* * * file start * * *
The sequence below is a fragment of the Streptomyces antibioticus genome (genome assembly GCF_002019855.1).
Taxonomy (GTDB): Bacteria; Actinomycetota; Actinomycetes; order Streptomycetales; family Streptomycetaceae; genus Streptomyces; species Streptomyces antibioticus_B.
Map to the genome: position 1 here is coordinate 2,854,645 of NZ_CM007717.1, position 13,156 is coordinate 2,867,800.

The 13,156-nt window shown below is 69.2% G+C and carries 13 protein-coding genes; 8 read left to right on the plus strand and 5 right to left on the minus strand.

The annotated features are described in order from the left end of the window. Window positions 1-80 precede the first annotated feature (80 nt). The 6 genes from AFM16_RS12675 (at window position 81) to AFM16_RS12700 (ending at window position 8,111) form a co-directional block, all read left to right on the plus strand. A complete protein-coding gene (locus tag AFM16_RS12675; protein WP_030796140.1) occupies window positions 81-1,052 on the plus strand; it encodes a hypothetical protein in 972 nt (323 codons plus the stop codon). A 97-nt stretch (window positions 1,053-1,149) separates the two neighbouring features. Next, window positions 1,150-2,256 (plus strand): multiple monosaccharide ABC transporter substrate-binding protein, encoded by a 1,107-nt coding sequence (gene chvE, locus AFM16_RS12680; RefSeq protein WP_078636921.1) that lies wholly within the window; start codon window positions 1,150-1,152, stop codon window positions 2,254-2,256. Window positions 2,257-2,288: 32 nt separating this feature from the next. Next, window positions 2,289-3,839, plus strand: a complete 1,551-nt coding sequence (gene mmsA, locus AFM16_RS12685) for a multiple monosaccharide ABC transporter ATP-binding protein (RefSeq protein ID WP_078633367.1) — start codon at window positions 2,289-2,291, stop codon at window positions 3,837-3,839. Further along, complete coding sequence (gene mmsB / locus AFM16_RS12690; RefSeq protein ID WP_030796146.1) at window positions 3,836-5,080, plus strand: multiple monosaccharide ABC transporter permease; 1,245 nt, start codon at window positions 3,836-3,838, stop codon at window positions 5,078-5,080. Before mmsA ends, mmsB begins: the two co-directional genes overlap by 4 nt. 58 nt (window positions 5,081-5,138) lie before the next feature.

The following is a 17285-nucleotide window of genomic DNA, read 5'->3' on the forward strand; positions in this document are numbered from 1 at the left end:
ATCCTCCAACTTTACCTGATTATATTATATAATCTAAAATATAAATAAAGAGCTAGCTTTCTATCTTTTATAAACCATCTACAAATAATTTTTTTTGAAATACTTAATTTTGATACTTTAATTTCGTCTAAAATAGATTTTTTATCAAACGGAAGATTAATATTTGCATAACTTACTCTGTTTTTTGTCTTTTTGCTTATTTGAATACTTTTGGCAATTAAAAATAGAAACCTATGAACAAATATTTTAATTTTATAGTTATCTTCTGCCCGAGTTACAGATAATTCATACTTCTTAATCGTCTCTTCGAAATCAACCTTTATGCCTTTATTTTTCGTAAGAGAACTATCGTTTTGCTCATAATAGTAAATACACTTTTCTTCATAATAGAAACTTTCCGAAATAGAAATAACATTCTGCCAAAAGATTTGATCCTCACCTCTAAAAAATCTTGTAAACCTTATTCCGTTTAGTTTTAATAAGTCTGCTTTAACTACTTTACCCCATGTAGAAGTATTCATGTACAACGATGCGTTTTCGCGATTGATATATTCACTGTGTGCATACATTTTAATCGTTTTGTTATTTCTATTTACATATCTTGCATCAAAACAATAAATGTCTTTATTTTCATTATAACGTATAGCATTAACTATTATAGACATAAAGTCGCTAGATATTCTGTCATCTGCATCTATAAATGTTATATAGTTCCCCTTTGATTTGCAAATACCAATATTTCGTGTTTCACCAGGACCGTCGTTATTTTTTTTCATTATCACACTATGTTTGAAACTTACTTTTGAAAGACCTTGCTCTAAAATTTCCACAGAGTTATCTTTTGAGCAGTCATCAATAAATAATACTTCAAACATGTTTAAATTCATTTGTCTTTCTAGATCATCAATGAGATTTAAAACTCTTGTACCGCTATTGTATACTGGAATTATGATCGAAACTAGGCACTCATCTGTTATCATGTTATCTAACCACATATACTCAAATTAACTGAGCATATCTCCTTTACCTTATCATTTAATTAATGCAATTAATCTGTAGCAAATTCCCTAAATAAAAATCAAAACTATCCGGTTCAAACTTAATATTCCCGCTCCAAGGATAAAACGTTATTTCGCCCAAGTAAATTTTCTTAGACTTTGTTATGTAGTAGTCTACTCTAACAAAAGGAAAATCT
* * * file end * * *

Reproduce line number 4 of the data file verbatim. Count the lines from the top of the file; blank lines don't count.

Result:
The 13,156-nt window shown below is 69.2% G+C and carries 13 protein-coding genes; 8 read left to right on the plus strand and 5 right to left on the minus strand.